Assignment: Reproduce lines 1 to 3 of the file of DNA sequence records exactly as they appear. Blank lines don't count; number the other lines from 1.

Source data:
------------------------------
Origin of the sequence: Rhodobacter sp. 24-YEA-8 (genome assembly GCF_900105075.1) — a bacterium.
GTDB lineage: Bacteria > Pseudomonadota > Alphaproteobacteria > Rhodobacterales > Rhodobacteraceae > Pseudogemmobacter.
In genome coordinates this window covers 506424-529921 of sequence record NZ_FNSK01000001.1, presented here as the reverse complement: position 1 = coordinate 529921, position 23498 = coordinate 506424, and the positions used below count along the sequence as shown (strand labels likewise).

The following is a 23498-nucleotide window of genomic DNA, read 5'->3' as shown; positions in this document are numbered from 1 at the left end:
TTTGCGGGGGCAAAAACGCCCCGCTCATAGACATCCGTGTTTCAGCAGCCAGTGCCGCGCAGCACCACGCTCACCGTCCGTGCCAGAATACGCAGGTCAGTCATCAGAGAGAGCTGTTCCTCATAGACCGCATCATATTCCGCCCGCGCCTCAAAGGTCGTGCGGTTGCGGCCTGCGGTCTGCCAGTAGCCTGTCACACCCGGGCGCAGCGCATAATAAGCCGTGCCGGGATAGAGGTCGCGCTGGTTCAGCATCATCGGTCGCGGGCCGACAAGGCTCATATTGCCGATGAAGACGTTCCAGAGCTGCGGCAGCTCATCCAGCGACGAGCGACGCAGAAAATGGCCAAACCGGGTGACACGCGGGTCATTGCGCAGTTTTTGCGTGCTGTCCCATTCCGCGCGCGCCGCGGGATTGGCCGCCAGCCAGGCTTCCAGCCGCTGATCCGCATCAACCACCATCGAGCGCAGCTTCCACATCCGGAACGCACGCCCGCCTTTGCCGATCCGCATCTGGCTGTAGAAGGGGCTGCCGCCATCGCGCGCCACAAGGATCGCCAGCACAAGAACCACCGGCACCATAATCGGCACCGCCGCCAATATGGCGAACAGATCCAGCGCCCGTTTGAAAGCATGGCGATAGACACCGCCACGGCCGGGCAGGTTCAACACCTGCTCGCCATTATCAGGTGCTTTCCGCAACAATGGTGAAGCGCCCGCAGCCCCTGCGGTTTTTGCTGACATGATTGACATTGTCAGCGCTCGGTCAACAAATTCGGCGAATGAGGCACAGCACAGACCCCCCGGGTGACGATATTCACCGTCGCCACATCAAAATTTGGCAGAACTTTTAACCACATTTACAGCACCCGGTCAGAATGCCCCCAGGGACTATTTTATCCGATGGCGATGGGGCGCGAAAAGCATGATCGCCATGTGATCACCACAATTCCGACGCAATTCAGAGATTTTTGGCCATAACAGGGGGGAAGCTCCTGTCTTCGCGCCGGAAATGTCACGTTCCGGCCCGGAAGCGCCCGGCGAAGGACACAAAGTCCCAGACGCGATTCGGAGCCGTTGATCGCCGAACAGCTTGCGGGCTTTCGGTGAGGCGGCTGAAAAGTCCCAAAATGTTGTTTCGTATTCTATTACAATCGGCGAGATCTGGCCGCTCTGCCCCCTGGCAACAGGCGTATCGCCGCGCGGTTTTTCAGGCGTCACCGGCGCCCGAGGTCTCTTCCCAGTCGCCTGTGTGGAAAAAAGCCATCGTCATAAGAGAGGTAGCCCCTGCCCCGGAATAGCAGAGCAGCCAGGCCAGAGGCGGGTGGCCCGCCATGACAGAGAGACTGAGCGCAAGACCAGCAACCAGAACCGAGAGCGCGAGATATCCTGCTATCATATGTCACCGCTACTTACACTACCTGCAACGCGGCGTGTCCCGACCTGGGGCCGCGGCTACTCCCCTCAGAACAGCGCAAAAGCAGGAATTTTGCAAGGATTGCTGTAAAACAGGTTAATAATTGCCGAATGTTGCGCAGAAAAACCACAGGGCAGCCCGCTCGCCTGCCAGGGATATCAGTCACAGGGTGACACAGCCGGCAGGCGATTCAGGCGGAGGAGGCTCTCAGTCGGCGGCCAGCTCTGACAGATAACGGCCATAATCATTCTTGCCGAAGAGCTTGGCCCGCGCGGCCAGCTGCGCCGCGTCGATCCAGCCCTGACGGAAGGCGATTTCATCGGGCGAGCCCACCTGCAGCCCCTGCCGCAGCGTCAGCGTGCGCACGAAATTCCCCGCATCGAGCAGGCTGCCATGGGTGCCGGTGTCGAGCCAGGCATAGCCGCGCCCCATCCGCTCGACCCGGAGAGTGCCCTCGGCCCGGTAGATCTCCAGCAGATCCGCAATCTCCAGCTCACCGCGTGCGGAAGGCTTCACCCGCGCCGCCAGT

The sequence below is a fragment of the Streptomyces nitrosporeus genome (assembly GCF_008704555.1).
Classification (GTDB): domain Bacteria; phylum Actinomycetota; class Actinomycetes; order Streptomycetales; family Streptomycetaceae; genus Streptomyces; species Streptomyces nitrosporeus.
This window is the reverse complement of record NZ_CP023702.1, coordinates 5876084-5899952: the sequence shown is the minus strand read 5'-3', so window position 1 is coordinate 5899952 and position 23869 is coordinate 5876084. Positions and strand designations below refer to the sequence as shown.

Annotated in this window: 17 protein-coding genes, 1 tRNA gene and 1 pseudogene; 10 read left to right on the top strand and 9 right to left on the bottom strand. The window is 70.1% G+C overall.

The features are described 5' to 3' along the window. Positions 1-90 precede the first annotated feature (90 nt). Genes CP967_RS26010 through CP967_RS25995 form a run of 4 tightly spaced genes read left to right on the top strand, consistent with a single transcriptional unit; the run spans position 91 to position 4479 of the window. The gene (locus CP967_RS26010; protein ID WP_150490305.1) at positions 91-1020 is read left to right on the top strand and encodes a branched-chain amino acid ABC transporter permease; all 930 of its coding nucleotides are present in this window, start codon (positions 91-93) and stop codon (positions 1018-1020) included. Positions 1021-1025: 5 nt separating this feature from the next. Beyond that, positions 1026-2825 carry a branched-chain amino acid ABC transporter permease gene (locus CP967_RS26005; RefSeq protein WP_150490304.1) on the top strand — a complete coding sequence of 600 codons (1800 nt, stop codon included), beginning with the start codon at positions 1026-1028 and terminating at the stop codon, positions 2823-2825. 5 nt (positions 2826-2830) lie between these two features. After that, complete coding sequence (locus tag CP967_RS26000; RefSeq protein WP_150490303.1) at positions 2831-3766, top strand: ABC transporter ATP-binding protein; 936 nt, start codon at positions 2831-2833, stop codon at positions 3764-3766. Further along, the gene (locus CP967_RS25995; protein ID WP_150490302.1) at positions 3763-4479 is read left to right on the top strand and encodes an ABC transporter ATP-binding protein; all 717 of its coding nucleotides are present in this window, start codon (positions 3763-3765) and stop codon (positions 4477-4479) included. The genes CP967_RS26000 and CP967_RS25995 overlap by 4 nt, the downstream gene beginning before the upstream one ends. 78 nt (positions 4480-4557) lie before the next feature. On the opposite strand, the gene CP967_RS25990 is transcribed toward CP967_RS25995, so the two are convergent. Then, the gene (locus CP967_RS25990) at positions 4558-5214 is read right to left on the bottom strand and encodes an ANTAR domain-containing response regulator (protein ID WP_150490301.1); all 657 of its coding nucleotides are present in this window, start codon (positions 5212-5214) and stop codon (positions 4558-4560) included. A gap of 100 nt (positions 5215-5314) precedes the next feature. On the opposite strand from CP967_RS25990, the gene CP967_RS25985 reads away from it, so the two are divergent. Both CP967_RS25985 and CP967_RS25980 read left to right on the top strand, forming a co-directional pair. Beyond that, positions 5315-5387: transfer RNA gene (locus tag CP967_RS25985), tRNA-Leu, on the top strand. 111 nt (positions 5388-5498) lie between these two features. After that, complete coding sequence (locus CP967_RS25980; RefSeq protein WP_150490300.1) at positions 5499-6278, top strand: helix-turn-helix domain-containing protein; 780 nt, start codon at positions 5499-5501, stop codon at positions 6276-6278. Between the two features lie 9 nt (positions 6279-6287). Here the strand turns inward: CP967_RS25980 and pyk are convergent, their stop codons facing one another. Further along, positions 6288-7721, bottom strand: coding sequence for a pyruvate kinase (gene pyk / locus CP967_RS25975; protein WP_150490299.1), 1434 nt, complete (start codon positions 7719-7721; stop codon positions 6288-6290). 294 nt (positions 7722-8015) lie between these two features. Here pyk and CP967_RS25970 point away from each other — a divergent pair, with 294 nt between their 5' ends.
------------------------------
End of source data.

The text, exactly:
Origin of the sequence: Rhodobacter sp. 24-YEA-8 (genome assembly GCF_900105075.1) — a bacterium.
GTDB lineage: Bacteria > Pseudomonadota > Alphaproteobacteria > Rhodobacterales > Rhodobacteraceae > Pseudogemmobacter.
In genome coordinates this window covers 506424-529921 of sequence record NZ_FNSK01000001.1, presented here as the reverse complement: position 1 = coordinate 529921, position 23498 = coordinate 506424, and the positions used below count along the sequence as shown (strand labels likewise).